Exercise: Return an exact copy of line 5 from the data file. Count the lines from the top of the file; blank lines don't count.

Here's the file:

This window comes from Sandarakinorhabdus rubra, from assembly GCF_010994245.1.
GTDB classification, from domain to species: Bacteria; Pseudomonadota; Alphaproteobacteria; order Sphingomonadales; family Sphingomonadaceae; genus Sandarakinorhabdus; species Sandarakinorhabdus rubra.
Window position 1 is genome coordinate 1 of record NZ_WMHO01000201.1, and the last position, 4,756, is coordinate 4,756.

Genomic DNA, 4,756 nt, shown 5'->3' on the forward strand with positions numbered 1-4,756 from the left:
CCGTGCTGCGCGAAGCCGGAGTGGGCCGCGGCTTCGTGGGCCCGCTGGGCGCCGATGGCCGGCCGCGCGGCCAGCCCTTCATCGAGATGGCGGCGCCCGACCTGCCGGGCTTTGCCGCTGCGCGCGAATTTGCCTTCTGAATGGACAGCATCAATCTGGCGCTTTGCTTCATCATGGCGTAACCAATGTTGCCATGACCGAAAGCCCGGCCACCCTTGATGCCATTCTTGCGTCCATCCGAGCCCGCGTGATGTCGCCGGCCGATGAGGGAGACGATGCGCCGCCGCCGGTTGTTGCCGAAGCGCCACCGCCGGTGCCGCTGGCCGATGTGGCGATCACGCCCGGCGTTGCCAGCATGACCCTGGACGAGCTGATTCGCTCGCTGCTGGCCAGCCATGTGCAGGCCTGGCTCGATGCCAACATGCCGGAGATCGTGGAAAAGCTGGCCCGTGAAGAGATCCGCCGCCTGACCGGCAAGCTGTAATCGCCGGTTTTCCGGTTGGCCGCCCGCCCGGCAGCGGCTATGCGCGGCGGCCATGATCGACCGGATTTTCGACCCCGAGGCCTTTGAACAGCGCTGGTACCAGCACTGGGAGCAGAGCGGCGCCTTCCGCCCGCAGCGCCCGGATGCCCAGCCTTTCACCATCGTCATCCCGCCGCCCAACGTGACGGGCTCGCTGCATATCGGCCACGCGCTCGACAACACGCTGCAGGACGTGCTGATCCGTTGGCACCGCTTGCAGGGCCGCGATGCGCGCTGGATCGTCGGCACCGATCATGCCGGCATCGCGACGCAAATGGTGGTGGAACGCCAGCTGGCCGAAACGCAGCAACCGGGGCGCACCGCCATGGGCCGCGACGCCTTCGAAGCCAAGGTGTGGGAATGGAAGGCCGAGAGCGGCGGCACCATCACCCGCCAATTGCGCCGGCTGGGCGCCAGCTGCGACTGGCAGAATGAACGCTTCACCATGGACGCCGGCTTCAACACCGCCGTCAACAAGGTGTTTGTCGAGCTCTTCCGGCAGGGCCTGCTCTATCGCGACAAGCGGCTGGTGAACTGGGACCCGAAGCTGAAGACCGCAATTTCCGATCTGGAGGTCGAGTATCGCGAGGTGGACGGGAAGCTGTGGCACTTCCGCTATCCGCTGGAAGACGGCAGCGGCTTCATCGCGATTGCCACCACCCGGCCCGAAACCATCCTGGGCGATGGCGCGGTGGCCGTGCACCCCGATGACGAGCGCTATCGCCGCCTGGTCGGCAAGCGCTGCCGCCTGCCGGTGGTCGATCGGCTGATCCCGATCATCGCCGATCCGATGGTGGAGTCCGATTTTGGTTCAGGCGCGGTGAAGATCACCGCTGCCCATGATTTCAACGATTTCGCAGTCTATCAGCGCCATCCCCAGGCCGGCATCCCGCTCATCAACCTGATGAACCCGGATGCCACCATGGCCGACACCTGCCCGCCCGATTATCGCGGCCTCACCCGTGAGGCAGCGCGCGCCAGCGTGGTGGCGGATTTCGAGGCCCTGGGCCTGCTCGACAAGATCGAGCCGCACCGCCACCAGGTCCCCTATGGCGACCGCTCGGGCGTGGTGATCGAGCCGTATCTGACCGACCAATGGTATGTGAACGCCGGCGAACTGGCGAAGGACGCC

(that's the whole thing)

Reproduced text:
CCGTGCTGCGCGAAGCCGGAGTGGGCCGCGGCTTCGTGGGCCCGCTGGGCGCCGATGGCCGGCCGCGCGGCCAGCCCTTCATCGAGATGGCGGCGCCCGACCTGCCGGGCTTTGCCGCTGCGCGCGAATTTGCCTTCTGAATGGACAGCATCAATCTGGCGCTTTGCTTCATCATGGCGTAACCAATGTTGCCATGACCGAAAGCCCGGCCACCCTTGATGCCATTCTTGCGTCCATCCGAGCCCGCGTGATGTCGCCGGCCGATGAGGGAGACGATGCGCCGCCGCCGGTTGTTGCCGAAGCGCCACCGCCGGTGCCGCTGGCCGATGTGGCGATCACGCCCGGCGTTGCCAGCATGACCCTGGACGAGCTGATTCGCTCGCTGCTGGCCAGCCATGTGCAGGCCTGGCTCGATGCCAACATGCCGGAGATCGTGGAAAAGCTGGCCCGTGAAGAGATCCGCCGCCTGACCGGCAAGCTGTAATCGCCGGTTTTCCGGTTGGCCGCCCGCCCGGCAGCGGCTATGCGCGGCGGCCATGATCGACCGGATTTTCGACCCCGAGGCCTTTGAACAGCGCTGGTACCAGCACTGGGAGCAGAGCGGCGCCTTCCGCCCGCAGCGCCCGGATGCCCAGCCTTTCACCATCGTCATCCCGCCGCCCAACGTGACGGGCTCGCTGCATATCGGCCACGCGCTCGACAACACGCTGCAGGACGTGCTGATCCGTTGGCACCGCTTGCAGGGCCGCGATGCGCGCTGGATCGTCGGCACCGATCATGCCGGCATCGCGACGCAAATGGTGGTGGAACGCCAGCTGGCCGAAACGCAGCAACCGGGGCGCACCGCCATGGGCCGCGACGCCTTCGAAGCCAAGGTGTGGGAATGGAAGGCCGAGAGCGGCGGCACCATCACCCGCCAATTGCGCCGGCTGGGCGCCAGCTGCGACTGGCAGAATGAACGCTTCACCATGGACGCCGGCTTCAACACCGCCGTCAACAAGGTGTTTGTCGAGCTCTTCCGGCAGGGCCTGCTCTATCGCGACAAGCGGCTGGTGAACTGGGACCCGAAGCTGAAGACCGCAATTTCCGATCTGGAGGTCGAGTATCGCGAGGTGGACGGGAAGCTGTGGCACTTCCGCTATCCGCTGGAAGACGGCAGCGGCTTCATCGCGATTGCCACCACCCGGCCCGAAACCATCCTGGGCGATGGCGCGGTGGCCGTGCACCCCGATGACGAGCGCTATCGCCGCCTGGTCGGCAAGCGCTGCCGCCTGCCGGTGGTCGATCGGCTGATCCCGATCATCGCCGATCCGATGGTGGAGTCCGATTTTGGTTCAGGCGCGGTGAAGATCACCGCTGCCCATGATTTCAACGATTTCGCAGTCTATCAGCGCCATCCCCAGGCCGGCATCCCGCTCATCAACCTGATGAACCCGGATGCCACCATGGCCGACACCTGCCCGCCCGATTATCGCGGCCTCACCCGTGAGGCAGCGCGCGCCAGCGTGGTGGCGGATTTCGAGGCCCTGGGCCTGCTCGACAAGATCGAGCCGCACCGCCACCAGGTCCCCTATGGCGACCGCTCGGGCGTGGTGATCGAGCCGTATCTGACCGACCAATGGTATGTGAACGCCGGCGAACTGGCGAAGGACGCC